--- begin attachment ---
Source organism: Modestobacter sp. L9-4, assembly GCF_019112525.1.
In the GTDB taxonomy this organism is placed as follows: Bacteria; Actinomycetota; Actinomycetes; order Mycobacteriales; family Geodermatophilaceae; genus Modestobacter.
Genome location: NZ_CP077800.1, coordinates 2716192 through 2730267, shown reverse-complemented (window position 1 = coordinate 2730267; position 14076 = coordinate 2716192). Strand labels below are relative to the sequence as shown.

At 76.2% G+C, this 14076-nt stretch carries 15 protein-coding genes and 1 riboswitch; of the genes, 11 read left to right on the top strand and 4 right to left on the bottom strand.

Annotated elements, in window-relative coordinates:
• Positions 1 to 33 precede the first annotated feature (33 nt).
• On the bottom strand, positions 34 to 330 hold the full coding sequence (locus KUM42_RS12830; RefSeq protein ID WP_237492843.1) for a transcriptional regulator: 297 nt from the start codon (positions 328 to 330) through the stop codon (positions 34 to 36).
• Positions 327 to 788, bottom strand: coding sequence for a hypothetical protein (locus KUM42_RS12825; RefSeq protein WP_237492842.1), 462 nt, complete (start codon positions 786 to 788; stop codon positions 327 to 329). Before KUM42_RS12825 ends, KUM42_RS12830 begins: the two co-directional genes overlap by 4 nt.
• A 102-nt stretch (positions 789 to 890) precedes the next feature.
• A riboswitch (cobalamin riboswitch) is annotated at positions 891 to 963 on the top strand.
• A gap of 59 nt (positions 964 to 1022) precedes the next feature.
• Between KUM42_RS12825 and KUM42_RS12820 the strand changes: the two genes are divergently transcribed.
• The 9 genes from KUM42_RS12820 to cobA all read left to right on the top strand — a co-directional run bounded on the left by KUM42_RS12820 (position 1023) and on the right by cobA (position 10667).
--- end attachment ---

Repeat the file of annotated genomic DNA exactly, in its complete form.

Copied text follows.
Source organism: Modestobacter sp. L9-4, assembly GCF_019112525.1.
In the GTDB taxonomy this organism is placed as follows: Bacteria; Actinomycetota; Actinomycetes; order Mycobacteriales; family Geodermatophilaceae; genus Modestobacter.
Genome location: NZ_CP077800.1, coordinates 2716192 through 2730267, shown reverse-complemented (window position 1 = coordinate 2730267; position 14076 = coordinate 2716192). Strand labels below are relative to the sequence as shown.

At 76.2% G+C, this 14076-nt stretch carries 15 protein-coding genes and 1 riboswitch; of the genes, 11 read left to right on the top strand and 4 right to left on the bottom strand.

Annotated elements, in window-relative coordinates:
• Positions 1 to 33 precede the first annotated feature (33 nt).
• On the bottom strand, positions 34 to 330 hold the full coding sequence (locus KUM42_RS12830; RefSeq protein ID WP_237492843.1) for a transcriptional regulator: 297 nt from the start codon (positions 328 to 330) through the stop codon (positions 34 to 36).
• Positions 327 to 788, bottom strand: coding sequence for a hypothetical protein (locus KUM42_RS12825; RefSeq protein WP_237492842.1), 462 nt, complete (start codon positions 786 to 788; stop codon positions 327 to 329). Before KUM42_RS12825 ends, KUM42_RS12830 begins: the two co-directional genes overlap by 4 nt.
• A 102-nt stretch (positions 789 to 890) precedes the next feature.
• A riboswitch (cobalamin riboswitch) is annotated at positions 891 to 963 on the top strand.
• A gap of 59 nt (positions 964 to 1022) precedes the next feature.
• Between KUM42_RS12825 and KUM42_RS12820 the strand changes: the two genes are divergently transcribed.
• The 9 genes from KUM42_RS12820 to cobA all read left to right on the top strand — a co-directional run bounded on the left by KUM42_RS12820 (position 1023) and on the right by cobA (position 10667).